Zombie Super PACs: What Happens to the Money After a Candidate Drops Out
Super PACs draw a lot of attention when they're smearing opponents with vicious advertisements but what happens when the dream dies and the committee's candidate drops out?
Super PACs draw a lot of attention when they're smearing opponents with vicious advertisements but what happens when the dream dies and the committee's candidate drops out? Viewers of The Colbert Report will recall the satirical power struggle for control for Americans for a Better Tomorrow, Tomorrow following Stephen Colbert's suspension of his exploratory committee. Since the PAC actually raised north of $1 million, Colbert and Jon Stewart fought for control of the loot. Could the same theoretical power struggle happen with the real-life GOP candidates dropping out? We asked some election lawyers to find out.
So far, the army of zombie super PACs include the pro-Rick Perry Make Us Great Again PAC, the pro-Jon Hunstman Our Destiny PAC and, perhaps in the not-too-distant future, the pro-Rick Santorum Red White and Blue Fund PAC. According to the latest FEC filing, the Pro-Perry super PAC still has $604,472 cash on hand while the pro-Huntsman PAC has $126,000 cash on hand. But don't look for a fight over the cash: Neither Perry nor Huntsman have any claim to it.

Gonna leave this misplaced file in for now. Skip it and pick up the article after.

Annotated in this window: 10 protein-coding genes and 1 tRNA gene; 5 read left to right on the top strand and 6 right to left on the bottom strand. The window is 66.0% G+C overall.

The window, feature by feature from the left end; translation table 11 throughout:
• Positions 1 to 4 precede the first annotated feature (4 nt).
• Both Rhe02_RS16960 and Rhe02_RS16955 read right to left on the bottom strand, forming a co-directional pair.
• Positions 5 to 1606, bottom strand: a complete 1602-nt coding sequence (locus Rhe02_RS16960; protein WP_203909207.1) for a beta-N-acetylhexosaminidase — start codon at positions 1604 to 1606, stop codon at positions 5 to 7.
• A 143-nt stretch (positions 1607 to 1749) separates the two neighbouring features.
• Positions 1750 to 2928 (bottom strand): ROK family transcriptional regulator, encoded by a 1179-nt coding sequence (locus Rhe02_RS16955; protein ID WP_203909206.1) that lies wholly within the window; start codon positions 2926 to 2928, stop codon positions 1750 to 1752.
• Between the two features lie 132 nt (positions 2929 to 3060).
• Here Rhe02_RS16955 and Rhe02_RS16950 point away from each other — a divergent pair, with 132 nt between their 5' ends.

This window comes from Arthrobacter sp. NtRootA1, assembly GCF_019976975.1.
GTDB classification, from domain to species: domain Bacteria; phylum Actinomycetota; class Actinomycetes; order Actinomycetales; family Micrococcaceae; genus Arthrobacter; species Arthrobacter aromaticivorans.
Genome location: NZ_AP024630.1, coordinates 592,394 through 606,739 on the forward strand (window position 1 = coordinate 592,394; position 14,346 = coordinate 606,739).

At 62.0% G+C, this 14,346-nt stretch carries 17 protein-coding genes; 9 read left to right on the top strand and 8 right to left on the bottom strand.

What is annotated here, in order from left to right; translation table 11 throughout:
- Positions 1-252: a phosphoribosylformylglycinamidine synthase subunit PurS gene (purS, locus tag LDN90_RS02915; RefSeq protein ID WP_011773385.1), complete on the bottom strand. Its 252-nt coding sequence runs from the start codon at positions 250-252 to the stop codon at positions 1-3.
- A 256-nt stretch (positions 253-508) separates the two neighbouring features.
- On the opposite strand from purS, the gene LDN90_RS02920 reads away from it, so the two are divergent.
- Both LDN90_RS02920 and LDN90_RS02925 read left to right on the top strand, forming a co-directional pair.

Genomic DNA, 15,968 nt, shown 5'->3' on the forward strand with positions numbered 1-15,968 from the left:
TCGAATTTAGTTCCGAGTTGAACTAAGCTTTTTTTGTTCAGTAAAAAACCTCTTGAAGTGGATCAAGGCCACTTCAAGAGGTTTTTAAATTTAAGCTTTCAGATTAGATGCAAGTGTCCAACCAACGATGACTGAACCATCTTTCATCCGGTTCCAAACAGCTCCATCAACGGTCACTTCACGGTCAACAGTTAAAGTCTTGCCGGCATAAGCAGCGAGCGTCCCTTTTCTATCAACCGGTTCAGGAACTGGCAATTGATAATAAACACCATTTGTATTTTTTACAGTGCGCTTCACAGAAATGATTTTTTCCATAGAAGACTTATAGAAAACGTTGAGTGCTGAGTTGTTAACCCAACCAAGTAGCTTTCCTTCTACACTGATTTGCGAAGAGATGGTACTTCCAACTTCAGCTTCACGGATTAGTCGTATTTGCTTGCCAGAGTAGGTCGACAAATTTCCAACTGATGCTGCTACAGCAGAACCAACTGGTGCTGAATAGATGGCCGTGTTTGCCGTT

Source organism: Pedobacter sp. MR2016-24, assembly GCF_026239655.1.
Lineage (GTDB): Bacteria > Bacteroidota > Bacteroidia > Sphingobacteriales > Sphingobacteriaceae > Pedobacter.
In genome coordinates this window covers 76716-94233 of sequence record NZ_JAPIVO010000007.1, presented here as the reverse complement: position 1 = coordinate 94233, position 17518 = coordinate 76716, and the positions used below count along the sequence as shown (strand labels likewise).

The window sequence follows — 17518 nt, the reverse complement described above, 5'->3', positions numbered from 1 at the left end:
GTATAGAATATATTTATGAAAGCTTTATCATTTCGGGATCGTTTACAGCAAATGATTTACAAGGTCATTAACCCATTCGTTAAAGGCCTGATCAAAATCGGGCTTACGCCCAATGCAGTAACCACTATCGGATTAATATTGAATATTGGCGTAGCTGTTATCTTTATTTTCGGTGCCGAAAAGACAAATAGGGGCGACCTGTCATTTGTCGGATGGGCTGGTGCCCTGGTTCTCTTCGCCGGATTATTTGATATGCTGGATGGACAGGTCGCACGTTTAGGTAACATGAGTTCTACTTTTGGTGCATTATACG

"Candidates don't have any legal right to possess that money at all," said Jan Witold Baran, a partner at Washington D.C.-based law firm Wiley Rein. The leftover money goes to the individual in charge of the super PAC, typically the treasurer, who is identified in the committee's FEC filing.
As Baran notes, the head of the PAC can do any number of things with the leftover cash. "The purpose of the PAC may change but they can continue operating as long as they have money," he said. "They may support the GOP nominee in the general election." Karl Rove's super PAC American Crossroads, for instance, supports a range of political candidates and issues.
But contributing to other campaigns isn't the only thing a super PAC is free to do. Unlike campaign money for presidential, senatorial or congressional campaigns, super PACs are allowed to use the leftover funds for personal expenditures, said Michael Toner, another partner at Wiley Rein. "The FEC has a prohibition on personal expenditures for campaign funds but it does not extend to super PACs," he said. "I could accept a yacht from a super PAC, for instance." He noted that the expenditures would still be taxable. And if yachts aren't your thing, super PACs can also donate the remaining money to charity.